[Marxism] US Denies Visa to Vaunted Colombian Journalist

Tom Cod tomcod3 at gmail.com
Sat Jul 10 14:11:23 MDT 2010

BOGOTA, COLOMBIA (Wash Post, 7/10/10) -- In his work reporting on this
country's drug-fueled conflict, Colombian journalist Hollman Morris has met
frequently with high-ranking American officials and been received at
agencies from the State Department to the Pentagon.  In January, it was a
lunch with State's No. 2, James B. Steinberg, at the residence of the
American ambassador in Bogota. A few months before that, he had met Daniel
Restrepo, senior director for Western Hemisphere affairs at the National
Security Council, to discuss alleged abuses by Colombia's secret police.But
when Morris sought a U.S. student visa so he could take a fellowship for
journalists at Harvard University, his application was denied. He was
ineligible, U.S. officials told him, under the "terrorist activities"
section of the USA Patriot Act. The denial has incensed human rights
advocates in Washington, who have raised concerns that the Obama
administration has been influenced by Colombian President Álvaro Uribe's
government, a frequent target of Morris's critical reports.

Jameel Jaffer, an ACLU lawyer in New York, said the visa denial appeared to
be ideological, because no public information tying Morris to terrorism has
surfaced. Jaffer had litigated Bush administration exclusions of two
prominent Muslim academics, Adam Habib from South Africa and Tariq Ramadan,
a Swiss citizen who teaches at Oxford University. The Obama administration
rescinded those denials after judges ruled that the government had not made
a case for excluding the men. Jaffer said the Morris case "does raise
questions about whether the Obama administration has actually retired the
practice of ideological exclusions." In decades past, under a 1950s-era law
designed to limit the entry of communists and their supporters, the United
States barred prominent intellectuals including writers Doris Lessing and
Pablo Neruda.

The exact reason for Morris's denial is unclear. But on June 16, at the U.S.
Embassy in Bogota, Morris was given a "refusal worksheet" detailing how he
could be denied for engaging in terrorist acts or representing terrorist
organizations.  An embassy spokeswoman, Ana Duque, said that privacy rules
prevented U.S. officials from elaborating. "It's all between the applicant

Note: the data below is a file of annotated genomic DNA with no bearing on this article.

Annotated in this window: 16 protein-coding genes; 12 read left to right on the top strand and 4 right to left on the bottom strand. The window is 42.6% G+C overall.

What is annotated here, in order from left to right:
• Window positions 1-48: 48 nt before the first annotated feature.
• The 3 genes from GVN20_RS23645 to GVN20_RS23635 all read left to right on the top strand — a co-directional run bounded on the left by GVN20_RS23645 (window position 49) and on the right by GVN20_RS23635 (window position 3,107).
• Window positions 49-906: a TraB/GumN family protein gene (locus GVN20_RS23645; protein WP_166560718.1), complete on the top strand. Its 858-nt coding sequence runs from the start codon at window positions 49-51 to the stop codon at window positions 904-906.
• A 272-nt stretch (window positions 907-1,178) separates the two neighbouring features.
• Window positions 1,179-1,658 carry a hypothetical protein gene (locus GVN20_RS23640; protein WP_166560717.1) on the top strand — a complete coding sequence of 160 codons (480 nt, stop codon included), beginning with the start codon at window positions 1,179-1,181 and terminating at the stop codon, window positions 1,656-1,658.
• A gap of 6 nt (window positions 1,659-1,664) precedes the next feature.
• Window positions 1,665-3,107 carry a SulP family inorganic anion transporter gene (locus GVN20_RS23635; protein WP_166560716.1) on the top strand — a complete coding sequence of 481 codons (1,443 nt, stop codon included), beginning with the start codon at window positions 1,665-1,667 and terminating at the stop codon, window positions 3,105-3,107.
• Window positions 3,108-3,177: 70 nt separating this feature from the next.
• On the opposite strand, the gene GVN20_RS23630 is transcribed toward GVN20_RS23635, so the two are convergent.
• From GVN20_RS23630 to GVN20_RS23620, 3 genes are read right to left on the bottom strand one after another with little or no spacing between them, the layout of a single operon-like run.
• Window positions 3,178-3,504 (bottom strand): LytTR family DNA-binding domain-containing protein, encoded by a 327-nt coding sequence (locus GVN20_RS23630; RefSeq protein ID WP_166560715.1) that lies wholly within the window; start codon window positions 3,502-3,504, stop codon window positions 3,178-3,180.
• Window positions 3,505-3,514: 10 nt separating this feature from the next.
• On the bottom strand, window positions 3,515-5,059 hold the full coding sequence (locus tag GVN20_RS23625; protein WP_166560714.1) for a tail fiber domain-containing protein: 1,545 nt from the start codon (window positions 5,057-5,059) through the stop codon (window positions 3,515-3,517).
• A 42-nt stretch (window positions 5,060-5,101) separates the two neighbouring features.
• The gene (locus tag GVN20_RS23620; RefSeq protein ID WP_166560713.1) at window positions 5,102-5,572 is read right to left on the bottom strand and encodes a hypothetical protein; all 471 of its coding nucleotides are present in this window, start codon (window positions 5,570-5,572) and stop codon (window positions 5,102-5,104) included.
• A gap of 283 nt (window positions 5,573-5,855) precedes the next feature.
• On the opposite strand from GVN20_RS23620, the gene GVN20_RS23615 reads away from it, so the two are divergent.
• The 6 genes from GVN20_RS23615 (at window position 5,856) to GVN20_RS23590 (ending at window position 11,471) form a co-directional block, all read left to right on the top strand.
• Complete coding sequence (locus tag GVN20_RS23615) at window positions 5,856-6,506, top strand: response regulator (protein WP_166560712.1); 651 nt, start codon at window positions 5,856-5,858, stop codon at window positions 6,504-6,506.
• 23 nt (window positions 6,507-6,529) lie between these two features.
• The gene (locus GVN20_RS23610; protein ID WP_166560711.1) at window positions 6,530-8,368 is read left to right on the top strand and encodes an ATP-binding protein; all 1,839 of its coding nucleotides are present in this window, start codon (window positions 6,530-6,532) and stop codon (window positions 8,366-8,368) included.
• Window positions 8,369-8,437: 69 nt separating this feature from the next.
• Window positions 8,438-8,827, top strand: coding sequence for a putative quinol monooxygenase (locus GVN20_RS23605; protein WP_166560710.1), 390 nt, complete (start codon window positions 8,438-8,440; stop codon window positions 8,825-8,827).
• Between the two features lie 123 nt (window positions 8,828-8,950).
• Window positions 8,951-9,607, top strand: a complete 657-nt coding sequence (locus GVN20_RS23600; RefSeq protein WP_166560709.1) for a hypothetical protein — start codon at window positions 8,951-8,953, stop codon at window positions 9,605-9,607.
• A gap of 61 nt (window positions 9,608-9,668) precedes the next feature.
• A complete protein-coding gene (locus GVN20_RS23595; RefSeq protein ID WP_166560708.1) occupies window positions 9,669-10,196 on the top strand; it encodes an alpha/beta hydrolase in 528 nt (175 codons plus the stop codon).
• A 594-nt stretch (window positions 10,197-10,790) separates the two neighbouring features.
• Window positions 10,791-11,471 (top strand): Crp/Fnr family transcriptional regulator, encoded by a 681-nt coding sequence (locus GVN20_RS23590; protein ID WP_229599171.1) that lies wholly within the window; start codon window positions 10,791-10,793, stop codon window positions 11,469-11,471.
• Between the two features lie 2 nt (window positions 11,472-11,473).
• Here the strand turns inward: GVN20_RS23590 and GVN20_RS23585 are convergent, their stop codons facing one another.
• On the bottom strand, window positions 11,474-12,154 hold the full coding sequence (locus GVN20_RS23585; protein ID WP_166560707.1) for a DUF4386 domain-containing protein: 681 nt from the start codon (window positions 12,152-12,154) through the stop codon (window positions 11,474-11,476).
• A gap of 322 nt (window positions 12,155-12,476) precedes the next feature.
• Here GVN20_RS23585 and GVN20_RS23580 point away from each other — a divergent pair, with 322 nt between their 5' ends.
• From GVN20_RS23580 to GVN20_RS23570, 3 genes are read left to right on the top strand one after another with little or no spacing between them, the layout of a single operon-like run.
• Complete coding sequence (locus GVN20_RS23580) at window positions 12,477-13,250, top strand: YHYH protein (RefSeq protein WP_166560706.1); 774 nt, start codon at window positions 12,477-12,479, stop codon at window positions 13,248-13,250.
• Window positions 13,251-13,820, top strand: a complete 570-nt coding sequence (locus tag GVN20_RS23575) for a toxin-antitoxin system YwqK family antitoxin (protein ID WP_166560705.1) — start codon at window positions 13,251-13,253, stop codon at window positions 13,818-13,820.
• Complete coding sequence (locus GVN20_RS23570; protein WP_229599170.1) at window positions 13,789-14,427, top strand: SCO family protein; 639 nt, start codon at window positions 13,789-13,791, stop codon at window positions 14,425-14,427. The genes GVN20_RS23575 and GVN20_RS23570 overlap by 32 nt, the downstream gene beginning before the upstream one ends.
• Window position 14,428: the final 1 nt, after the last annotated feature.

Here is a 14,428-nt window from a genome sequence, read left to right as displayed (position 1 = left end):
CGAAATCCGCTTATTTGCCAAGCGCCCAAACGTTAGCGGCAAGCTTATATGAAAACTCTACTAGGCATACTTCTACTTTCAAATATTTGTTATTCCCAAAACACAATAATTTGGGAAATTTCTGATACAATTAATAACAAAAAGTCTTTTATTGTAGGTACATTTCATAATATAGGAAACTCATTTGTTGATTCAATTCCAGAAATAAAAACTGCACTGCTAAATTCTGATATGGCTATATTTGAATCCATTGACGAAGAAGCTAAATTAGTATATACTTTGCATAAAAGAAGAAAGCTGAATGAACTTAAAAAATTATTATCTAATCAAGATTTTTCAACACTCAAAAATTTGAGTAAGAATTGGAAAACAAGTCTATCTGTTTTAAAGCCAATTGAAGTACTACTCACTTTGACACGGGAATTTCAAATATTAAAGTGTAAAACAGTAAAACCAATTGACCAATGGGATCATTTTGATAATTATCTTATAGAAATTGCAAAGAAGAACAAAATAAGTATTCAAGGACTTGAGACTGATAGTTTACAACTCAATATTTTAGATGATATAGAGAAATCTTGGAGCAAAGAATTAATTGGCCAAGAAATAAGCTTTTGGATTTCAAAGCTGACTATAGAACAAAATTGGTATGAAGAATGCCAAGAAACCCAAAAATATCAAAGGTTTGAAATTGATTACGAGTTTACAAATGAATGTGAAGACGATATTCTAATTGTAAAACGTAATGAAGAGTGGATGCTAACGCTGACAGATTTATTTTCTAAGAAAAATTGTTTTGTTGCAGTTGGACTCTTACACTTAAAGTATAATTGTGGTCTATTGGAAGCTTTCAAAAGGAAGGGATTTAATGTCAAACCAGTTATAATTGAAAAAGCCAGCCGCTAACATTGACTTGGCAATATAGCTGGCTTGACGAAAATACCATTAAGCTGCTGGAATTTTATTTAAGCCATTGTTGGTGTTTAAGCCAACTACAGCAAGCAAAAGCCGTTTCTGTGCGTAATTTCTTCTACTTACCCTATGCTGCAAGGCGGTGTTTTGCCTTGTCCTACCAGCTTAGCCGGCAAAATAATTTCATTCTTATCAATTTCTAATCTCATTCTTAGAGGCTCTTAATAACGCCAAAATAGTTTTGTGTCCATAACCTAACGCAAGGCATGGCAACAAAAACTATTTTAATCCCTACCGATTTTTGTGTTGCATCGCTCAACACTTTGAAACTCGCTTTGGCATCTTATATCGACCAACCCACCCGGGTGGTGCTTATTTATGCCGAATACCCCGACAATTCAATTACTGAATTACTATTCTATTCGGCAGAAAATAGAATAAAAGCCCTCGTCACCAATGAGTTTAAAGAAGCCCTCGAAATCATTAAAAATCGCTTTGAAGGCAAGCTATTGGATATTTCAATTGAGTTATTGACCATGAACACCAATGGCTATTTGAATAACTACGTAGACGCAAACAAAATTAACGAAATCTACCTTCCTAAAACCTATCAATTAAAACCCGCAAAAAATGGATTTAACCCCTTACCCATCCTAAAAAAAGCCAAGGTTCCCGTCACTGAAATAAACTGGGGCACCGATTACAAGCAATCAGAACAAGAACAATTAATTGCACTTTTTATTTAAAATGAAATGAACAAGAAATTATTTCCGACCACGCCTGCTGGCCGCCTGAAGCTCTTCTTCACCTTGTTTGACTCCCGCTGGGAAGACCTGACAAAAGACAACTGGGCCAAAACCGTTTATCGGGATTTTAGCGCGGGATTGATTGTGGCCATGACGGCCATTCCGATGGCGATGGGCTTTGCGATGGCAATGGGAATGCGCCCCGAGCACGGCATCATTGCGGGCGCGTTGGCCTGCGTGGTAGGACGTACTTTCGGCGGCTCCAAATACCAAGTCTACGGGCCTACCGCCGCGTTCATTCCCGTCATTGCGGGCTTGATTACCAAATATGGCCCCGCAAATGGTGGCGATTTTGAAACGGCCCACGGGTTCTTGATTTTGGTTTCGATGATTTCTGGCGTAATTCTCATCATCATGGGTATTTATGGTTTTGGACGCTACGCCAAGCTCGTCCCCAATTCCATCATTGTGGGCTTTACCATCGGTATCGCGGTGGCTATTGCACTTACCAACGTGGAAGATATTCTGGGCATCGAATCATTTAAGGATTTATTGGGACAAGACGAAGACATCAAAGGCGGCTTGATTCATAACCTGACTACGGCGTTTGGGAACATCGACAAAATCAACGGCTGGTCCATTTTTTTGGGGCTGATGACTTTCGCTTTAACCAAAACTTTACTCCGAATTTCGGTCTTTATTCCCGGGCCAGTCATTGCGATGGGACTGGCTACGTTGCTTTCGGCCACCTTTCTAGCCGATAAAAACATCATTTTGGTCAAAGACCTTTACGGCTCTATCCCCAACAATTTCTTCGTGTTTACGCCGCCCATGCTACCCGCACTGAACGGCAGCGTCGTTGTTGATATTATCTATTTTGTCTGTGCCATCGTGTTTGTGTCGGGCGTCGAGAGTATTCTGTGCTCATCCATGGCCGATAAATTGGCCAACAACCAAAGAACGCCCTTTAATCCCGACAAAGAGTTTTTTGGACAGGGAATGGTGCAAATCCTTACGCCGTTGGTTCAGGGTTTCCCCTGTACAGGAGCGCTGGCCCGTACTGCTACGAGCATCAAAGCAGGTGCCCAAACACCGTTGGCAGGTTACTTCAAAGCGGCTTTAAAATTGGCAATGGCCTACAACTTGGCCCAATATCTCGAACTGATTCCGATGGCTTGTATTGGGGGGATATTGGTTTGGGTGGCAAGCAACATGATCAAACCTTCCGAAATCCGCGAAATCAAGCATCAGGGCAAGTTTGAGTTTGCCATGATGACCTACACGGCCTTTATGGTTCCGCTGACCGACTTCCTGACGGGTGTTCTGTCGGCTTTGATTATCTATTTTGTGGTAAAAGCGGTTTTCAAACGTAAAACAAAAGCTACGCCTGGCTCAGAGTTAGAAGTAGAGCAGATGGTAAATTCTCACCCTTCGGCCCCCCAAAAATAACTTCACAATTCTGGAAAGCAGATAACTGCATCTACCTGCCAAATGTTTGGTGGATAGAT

and the consular section," Duque said.  Morris and those who support him,
including Human Rights Watch and the Nieman Foundation for journalists at
Harvard, contend that the Uribe administration orchestrated the denial
because of his work. Uribe has frequently accused Morris of ties to
Colombia's largest rebel group, calling him "an accomplice to terrorism" in
one speech last year.  Morris, in an interview Friday, said, "If you have
proof that I am a guerrilla, then why not put me in jail? Why just this
campaign to discredit?"  José Miguel Vivanco, director of Human Rights
Watch's Americas division, said there is evidence to show that Colombia's
intelligence agency, the Department of Administrative Security, or DAS,
"engaged in a deliberate effort to win cancellation of his visa by linking
Hollman Morris with the FARC," the Revolutionary Armed Forces of Colombia.
Vice President Francisco Santos, asked to comment on the case, declined an
interview. According to documents prosecutors have made public, the DAS had
begun a campaign to discredit Morris by tying him to the FARC. Among the
strategies were plans to "press for the suspension of the visa."

The DAS's possible role in providing the United States with information on
Morris has raised concerns among some Democratic lawmakers on Capitol Hill
who work on American policy toward Colombia. A congressional aide who helps
shape Latin America policy said that "we have requested, with urgency, a
full intelligence briefing on the extremely serious allegations" against
Morris.  The aide, who spoke on the condition of anonymity because he is not
authorized to publicly comment, said the lawmakers suspect "that the DAS
blackballed him because he dared to investigate DAS abuses, which now have
been verified and are widely known."

Morris, 41, who has done documentaries for the History Channel and European
television, said he has frequently met with the FARC as part of his work
reporting on the conflict. A series of e-mail conversations he held with top
commanders in 2004 -- and that were made public by Cambio magazine last year
-- indicate that Morris tried to sweet-talk them in order to get an
interview with a famous hostage the group was then holding, Ingrid
Betancourt.  Those e-mails seem to show a high level of confidence between
Morris and the hermetic FARC. But later emails show FARC commanders turning
on Morris, calling him a "coward" and "an opportunist."

American officials, meanwhile, have had only good things to say about
Morris, at least publicly.  After Human Rights Watch named Morris the "Human
Rights Watch Annual Defender" of 2007, R. Nicholas Burns and Paula
Dobriansky, both high-ranking State Department officials, met with him and
issued a news release expressing "great admiration for the courageous work"
he had undertaken.

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